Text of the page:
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News of the Food

Preparing to Prepare

By Stett Holbrook

Accepting that the worst is yet to come, I'm finally going to do it. Hurricane Katrina convinced me it's high time to prepare for a disaster and put away some food and water.

Like most Californians, I regard the threat of an earthquake with a resigned shrug of the shoulders. If it comes, it comes, I used to say. But really it's not a question of if, but when. And unlike the warning New Orleans got, a tsunami will come with little warning and an earthquake none at all.

It was the images of people looting food and water that really got to me. As a food writer, I think about food all the time, but I've seldom considered what it would be like to be without food or to fight over the remaining cans of Dinty Moore beef stew at the supermarket following a major disaster. Without electricity, how long would the food in your refrigerator last? How much food do you have on the shelves? How would you cook it without gas or electricity? These questions seemed much more real to me as I watched the chaos deepen in Louisiana and Mississippi.

The Bay Area isn't likely to be as isolated as New Orleans in the event of a disaster, but emergency planners say it's important to have enough food, water and other emergency supplies to last for the first 72 hours. That's generally how long it takes for help to arrive in a major catastrophe. Of course in the case of New Orleans, we know that people had to go without help for far longer.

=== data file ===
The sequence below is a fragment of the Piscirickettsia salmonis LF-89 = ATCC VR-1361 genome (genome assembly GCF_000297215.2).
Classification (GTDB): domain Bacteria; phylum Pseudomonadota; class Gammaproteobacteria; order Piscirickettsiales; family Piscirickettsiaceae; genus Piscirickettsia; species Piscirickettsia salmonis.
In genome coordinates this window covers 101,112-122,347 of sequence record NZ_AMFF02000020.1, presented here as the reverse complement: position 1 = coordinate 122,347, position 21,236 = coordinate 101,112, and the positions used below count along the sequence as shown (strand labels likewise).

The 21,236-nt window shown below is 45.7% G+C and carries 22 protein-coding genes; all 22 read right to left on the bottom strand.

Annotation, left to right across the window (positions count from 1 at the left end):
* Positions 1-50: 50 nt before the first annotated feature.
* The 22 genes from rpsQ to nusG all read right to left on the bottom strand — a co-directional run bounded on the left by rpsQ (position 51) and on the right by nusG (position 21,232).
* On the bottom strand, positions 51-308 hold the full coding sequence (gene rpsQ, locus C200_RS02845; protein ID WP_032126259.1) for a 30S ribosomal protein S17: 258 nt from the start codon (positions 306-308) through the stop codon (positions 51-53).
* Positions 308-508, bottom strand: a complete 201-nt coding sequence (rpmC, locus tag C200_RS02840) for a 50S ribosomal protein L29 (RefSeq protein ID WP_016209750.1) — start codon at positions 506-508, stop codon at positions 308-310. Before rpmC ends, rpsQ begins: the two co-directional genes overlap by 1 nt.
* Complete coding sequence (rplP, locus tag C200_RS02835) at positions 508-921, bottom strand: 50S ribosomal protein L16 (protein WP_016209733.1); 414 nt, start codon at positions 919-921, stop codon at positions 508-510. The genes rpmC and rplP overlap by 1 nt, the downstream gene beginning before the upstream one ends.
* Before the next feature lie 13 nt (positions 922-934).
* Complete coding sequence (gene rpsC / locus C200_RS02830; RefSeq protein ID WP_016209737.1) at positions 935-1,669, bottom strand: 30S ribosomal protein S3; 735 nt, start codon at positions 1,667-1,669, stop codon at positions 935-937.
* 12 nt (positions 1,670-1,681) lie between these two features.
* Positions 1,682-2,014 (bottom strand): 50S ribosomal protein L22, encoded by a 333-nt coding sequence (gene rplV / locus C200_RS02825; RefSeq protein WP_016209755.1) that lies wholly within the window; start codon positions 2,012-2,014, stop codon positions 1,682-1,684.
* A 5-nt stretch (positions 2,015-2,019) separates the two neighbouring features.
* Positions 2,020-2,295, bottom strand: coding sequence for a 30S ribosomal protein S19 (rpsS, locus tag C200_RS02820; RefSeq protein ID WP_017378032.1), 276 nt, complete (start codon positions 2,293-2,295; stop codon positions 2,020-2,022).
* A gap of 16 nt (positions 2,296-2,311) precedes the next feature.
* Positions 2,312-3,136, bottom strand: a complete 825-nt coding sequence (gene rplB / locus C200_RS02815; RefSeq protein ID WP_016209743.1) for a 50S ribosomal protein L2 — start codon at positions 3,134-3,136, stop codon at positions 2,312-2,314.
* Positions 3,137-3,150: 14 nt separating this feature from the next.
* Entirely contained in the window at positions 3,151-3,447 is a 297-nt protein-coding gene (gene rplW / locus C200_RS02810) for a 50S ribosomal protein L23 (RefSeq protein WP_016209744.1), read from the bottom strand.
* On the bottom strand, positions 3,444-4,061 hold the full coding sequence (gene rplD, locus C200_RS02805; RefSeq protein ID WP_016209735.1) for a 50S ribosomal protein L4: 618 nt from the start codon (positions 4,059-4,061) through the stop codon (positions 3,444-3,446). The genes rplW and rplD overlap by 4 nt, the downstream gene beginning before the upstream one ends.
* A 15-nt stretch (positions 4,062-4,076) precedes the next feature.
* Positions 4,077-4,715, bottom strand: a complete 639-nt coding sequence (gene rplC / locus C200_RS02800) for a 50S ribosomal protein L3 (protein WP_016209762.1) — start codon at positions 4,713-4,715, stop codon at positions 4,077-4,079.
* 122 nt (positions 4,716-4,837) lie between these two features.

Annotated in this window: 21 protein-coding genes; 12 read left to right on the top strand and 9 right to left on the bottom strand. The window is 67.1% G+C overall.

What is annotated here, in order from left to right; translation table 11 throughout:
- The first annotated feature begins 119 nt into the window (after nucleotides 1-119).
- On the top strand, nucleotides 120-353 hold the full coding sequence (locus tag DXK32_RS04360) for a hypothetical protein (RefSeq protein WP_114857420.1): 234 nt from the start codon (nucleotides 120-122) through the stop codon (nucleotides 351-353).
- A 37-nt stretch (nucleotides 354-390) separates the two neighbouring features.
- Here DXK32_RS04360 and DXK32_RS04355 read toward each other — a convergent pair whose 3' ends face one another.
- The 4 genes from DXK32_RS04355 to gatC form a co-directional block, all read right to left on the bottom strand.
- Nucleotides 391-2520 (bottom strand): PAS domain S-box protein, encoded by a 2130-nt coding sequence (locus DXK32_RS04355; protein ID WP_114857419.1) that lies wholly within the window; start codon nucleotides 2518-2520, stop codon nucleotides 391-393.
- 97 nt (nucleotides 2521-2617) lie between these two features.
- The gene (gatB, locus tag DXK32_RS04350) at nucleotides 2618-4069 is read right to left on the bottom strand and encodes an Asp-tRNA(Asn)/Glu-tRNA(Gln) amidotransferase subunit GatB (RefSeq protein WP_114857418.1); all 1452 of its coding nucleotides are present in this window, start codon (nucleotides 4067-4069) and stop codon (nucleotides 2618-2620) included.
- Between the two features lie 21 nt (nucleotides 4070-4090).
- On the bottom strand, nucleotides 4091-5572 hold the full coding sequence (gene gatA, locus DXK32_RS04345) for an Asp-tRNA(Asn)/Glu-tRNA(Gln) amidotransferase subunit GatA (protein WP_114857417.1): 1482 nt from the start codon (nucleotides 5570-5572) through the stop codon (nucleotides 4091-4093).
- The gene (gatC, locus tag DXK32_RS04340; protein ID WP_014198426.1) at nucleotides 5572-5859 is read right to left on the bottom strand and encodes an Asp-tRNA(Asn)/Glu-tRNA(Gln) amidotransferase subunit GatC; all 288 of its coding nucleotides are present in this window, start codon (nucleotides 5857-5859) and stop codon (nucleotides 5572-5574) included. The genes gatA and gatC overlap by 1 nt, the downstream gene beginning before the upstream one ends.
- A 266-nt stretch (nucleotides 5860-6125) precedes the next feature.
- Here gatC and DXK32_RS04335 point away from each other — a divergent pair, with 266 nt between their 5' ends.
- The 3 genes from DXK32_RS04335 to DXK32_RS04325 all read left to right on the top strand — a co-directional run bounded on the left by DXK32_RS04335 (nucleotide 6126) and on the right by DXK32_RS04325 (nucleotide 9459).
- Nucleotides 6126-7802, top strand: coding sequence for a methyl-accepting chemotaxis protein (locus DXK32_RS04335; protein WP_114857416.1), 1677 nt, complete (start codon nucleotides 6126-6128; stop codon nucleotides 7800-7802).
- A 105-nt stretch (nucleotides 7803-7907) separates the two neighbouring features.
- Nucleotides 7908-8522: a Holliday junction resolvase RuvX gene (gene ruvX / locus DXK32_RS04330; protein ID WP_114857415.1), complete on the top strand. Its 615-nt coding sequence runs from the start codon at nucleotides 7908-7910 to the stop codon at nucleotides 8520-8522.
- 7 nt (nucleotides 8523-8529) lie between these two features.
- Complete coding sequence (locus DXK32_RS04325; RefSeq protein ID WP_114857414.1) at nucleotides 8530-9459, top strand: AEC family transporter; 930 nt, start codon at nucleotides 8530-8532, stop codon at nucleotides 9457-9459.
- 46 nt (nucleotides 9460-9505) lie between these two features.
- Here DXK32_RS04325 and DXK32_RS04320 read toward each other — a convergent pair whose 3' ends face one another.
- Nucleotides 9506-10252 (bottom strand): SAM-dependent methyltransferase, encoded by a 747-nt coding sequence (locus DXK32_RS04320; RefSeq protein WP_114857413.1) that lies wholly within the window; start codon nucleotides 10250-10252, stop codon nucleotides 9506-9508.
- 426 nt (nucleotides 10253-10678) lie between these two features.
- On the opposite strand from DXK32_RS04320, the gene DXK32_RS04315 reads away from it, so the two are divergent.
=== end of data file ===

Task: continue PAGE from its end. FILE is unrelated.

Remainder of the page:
The disaster preparedness website 72Hours.org is my guide for getting ready. It's simple and easy to use. The site offers practical information for stockpiling a disaster kit. Some of the tips include avoiding foods that require a lot of water, refrigeration or cooking. Recommended foods include ready-to-eat canned meats, fruits and vegetables and high-energy foods, such as peanut butter, jelly, crackers, granola bars and trail mix. And don't forget a manual can opener. As for water, store a gallon of water per person, per day. Seal the water containers in a clean, food-grade plastic container, label them with a date and store in a cool, dark place. Rotate water supplies every six months, and just in case, keep a small bottle of unscented liquid bleach to purify water.

Be prepared to take care of yourself, because we now know you can't count on the feds to come to your rescue. The loss of life and property is the worst part of the disaster that struck New Orleans, but part of what made the city so great was the food. Hurricane Katrina destroyed an unknown number of restaurants and displaced thousands of the city's culinary workforce.

To help those in the restaurant industry affected by the disaster, the American Culinary Federation (ACF) has implemented disaster-relief programs in Louisiana, Mississippi and Alabama. The American Culinary Federation Foundation has set up a fund to help raise money for ACF members and their families. Donations can be made at www.acfchefs.org. Money raised will go directly to the ACF chapters in the areas affected by the storm.

The ACF is also working with the organization's online job partner, JobTarget.com, to create a special job database for all displaced chefs and the companies who have jobs for them. The service is free and will be available for 45 days. Got to www.acfchefs.org for more information. The American Red Cross and the National Restaurant Association are working together for National Dine Out Day, in which proceeds from that day's sales go to the Red Cross's hurricane relief effort. The date is set for Wednesday, Oct. 5. And finally, the ACF has established a blog at ww.acfchefs.blogspot.com for members from across the country to post job openings and housing options for displaced chefs.

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From the September 21-27, 2005 issue of the North Bay Bohemian.

Copyright © 2005 Metro Publishing Inc. Maintained by Boulevards New Media.




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